PartyPoker may have shot themselves in the foot by becoming publicly traded, because they're a little more out there in the spotlight especially as far as US lawmakers/regulators go. As a result, they may have to be more careful than other companies that are not only based offshore, but not traded on our stock markets here.

Based on everything I've read, PartyPoker is overreacting. Online poker absolutely hasn't been made illegal by this bill. Players also aren't the target of this bill, it's banks.
posted by twiggy at 3:14 PM on October 14, 2006

The real problem now is that gambling sites aside from sports betting now seem to be under the Wire Act (1967?) or something quite similar. Under this act, there is not much the US can do to the foreign *companies* - but they can do bad things to the foreign company's executives. In particular, 2 CEOs of online gaming companies (legitimate, publicly traded companies in the UK) were arrested in the US in the last few months under this law. If poker sites now fall under the same or similar law, which this articles claims they do, with the new legislation then CEOs of partypoker, etc, could be arrested any time they step inside the US.

Anyway. I've always played at a variety of sites and that hasn't changed, I just had to add some other ones in the mix. I've found the games at bodog to be quite soft, and I still play at Hollywood. I haven't tried PokerRoom recently to see if I can still get in. My crypto accounts got closed though.
posted by RustyBrooks at 3:30 PM on October 14, 2006

One thing that sucks, I used this "HUD" software for partypoker, called pokermanager. Does pokerstars allow the same software? Anybody know?
posted by delmoi at 3:42 PM on October 14, 2006

Seconding Full Tilt
It is not going under, or so they claim, and has good software, usually lots of people, tables, of low stake NL. Clearing the bonuses really sucks there and that's my reason for wanting to switch elsewhere (I liked Absolute and I think it's still running) but if you don't care about that then go for it. Make sure you don't use FirePay, as they are no good anymore. I think Neteller is alright.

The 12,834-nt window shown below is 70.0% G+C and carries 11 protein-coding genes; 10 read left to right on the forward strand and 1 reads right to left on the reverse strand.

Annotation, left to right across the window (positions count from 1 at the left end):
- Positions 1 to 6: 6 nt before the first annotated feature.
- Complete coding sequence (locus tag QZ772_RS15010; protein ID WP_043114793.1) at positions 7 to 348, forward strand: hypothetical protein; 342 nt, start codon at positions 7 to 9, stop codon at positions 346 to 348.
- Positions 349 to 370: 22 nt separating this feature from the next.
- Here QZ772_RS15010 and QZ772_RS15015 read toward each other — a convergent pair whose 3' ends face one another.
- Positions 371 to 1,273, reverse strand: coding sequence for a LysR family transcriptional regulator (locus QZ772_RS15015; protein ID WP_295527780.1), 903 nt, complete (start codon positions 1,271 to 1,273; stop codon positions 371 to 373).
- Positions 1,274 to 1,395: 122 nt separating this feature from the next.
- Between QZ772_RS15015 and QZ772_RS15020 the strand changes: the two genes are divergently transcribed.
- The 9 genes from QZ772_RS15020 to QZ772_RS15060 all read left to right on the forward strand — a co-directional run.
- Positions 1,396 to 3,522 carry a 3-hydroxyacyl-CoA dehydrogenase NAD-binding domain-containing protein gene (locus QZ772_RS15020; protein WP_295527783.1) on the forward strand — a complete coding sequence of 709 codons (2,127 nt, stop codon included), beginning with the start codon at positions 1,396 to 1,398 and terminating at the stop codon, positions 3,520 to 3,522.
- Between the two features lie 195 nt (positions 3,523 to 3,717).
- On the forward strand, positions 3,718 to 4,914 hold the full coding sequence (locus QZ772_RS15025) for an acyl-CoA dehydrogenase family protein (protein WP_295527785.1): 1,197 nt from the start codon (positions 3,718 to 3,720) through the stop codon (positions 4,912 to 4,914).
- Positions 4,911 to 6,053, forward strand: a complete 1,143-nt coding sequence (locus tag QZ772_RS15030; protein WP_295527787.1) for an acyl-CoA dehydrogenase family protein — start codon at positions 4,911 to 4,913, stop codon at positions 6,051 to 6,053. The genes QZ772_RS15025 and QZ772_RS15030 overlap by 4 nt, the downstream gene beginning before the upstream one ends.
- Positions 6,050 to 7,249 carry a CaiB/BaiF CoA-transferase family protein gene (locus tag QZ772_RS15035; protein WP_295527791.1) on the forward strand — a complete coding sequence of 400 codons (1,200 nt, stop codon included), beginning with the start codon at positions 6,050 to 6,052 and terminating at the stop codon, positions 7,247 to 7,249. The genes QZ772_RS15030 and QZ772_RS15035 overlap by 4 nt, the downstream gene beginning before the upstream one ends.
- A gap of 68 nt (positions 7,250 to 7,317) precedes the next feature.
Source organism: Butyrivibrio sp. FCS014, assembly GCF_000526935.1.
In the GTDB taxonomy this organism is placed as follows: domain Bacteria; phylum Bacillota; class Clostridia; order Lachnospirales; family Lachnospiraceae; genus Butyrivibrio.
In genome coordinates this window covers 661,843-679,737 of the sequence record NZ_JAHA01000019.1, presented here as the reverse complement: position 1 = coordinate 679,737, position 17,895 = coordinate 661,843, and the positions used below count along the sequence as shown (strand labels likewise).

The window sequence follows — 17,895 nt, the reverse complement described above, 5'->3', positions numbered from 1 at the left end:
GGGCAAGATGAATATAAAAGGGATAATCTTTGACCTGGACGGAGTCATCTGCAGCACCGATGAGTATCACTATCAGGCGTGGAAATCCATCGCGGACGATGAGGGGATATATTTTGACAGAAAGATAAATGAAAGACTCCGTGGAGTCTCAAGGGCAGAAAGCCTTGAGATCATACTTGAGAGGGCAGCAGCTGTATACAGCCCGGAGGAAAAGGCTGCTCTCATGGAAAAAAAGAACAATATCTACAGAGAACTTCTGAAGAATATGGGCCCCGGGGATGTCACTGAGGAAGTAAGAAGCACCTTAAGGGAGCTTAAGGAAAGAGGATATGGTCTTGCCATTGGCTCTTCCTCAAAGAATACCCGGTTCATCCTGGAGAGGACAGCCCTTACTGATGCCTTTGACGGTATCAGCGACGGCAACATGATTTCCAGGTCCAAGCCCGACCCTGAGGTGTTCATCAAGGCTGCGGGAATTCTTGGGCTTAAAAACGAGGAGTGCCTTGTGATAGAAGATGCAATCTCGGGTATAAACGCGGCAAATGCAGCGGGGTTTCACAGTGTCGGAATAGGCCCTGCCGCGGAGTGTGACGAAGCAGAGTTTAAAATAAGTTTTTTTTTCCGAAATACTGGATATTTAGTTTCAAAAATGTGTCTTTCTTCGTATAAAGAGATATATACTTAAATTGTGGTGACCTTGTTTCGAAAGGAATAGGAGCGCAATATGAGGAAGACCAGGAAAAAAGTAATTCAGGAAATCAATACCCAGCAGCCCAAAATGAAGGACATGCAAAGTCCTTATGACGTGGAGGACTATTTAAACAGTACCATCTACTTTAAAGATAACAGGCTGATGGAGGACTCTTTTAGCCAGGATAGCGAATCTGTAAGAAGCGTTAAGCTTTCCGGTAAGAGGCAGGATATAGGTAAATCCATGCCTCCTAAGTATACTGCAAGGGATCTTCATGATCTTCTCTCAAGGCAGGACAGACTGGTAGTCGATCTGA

posted by shokod at 3:43 PM on October 14, 2006

Why are other companies refusing to take bets from US users then? Someone has to be lying.

Well, the whole ban was something slipped into a completely unrelated bill at the last minute, so it's not the most clearly worded thing in the world.
posted by dagnyscott at 4:34 PM on October 14, 2006

PokerRoom is not an option They have announced they are closing to US-ians and many people are locked out already. PokerStars is the best software and support, Full Tilt is a solid #2 and WPEX is rake-free. All have their pluses, but all-in-all, I'm mostly at Stars because they have games high enough for me to play (50/100), but not so high that they attract Ivey and company.
posted by Lame_username at 7:45 PM on October 14, 2006

I, Cringley had a column on this topic last week. comes at the issue from a completely sideways angle, so you can see the reasons more clearly.

1) the law legitimizes online gambling, but only for interstate commerce, ie, domestic.

2) the only parties that can violate any of the new rules are banks. the banks now have the requirement (not the power, they had that) to monitor your transactions on a micro scale and prevent transactions to gambling sites. you and the gambling site don't do anything illegal in this new law, but it puts the banks between you. interpretation
posted by qbxk at 10:34 PM on October 14, 2006

Kingjoeschmoe, do yourself a favor & sign up for a rakeback account. It's free money w/ no set amount of hands required. Standard rate is 25-35%.

I hope Americans do some housecleaning at the polls in November Let's hope but you need to understand about redistricting here. Even back in 2004, pols were given 40% approval but 98% were re-elected. They know who votes for them & get to design the voting districts to their advantage. Sorry about OT rant.
posted by poodlemouthe at 3:32 PM on October 15, 2006